El nuevo método de la proyección de imagen puede ser mejor que biopsias

por Lauren Dubinsky, Senior Reporter | July 08, 2014
Dr. Glen Weiss
In order to determine if a patient’s tumor has the cancer-causing KRAS mutation, a biopsy would usually be done but that could lead to problems for sensitive areas of the body including the lungs. However, a new medical imaging technique may help clinicians determine a more accurate treatment and enhance treatment management for lung cancer patients, according to a recent study published in the journal PLOS ONE.

Quantitative computed tomography-based texture analysis (QTA) is a non-invasive alternative to biopsies and other invasive procedures to collect and analyze biological samples.

Researchers at the Translational Genomics Research Institute scanned 48 patients with non-small cell lung cancer (NSCLC) with QTA and found that it can determine if the patients’ tumors had the KRAS gene mutation with 90 percent accuracy.
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“If validated in other independent sample sets, this could be a useful clinical tool for non-invasive tumor characterization of KRAS in NSCLC,” Dr. Glen Weiss, the study’s lead author and director of clinical research and medical oncologist at Cancer Treatment Centers of America’s western regional medical center, wrote in an email to DOTmed News. “Ideally, that could be evaluated shortly after a patient's CT scan, and have a faster turnaround time than laboratory molecular testing.”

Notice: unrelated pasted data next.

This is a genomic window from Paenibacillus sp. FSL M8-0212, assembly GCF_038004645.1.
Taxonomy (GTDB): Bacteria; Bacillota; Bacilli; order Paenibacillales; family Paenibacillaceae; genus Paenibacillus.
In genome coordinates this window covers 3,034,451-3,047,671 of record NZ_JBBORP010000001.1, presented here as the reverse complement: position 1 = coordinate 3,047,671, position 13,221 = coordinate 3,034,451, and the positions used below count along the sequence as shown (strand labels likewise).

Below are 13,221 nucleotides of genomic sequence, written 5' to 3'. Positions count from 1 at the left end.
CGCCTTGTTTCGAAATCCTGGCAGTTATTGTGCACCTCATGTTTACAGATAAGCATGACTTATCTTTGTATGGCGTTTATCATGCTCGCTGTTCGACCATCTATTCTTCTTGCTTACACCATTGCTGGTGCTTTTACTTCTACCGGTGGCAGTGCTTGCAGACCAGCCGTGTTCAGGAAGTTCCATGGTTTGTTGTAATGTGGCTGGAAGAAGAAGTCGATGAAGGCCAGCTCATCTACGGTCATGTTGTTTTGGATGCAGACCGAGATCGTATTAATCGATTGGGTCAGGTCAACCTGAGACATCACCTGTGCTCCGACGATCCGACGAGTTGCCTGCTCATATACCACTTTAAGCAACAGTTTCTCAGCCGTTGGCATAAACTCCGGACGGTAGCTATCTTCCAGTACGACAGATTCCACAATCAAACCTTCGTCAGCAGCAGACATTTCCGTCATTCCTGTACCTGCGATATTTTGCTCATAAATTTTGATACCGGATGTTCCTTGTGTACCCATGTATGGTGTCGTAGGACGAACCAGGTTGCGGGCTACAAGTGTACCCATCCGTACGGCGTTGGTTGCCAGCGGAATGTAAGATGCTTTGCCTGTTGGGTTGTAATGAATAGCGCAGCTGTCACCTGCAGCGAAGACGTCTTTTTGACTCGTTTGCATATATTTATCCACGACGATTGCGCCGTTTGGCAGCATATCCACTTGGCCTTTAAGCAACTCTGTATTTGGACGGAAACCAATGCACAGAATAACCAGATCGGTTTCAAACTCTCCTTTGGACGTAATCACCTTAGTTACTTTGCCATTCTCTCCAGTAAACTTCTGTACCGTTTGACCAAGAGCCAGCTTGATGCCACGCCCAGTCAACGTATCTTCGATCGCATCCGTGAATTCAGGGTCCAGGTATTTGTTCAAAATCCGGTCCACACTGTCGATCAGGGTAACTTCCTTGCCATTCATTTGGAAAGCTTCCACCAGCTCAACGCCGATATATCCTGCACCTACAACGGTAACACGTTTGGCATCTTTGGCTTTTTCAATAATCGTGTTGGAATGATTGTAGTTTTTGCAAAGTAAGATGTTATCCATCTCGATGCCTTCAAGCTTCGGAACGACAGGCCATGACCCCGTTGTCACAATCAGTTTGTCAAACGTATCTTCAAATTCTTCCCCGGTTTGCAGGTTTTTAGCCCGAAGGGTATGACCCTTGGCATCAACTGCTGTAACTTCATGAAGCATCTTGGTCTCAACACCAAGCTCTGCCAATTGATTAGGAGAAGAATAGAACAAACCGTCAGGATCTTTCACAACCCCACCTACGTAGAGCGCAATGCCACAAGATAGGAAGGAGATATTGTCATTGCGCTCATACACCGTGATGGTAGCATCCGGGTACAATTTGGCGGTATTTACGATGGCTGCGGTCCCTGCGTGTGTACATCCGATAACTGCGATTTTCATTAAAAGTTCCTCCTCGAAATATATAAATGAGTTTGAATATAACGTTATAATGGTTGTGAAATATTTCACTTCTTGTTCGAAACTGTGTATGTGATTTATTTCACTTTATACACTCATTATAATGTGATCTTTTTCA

QTA will help clinicians determine the best treatment for NSCLC because if a patient has a tumor with a KRAS mutation then they will know to avoid epidermal growth factor receptor inhibitor therapy, because it is unlikely to work, wrote Weiss.

QTA determines if a tumor has the KRAS mutation by quantifying lesion heterogeneity based on the distribution of pixel intensities within a region. When the tumor is being visualized on the CT scan, the differences in the pixel intensity areas are analyzed for tumors known to have mutated KRAS and those that have wild-type or non-mutated KRAS.

In the future, QTA may be used as an adjunct that can assist with the major mutations or genomic abnormalities, wrote Weiss. However, since there are so many different types of mutations, to get enough sample sets to validate them all may be a “monumental amount of work.”

Going forward, the researchers plan to evaluate other major mutations and genomic abnormalities pertaining to NSCLC and they plan to validate QTA for KRAS from other independent sample sets.

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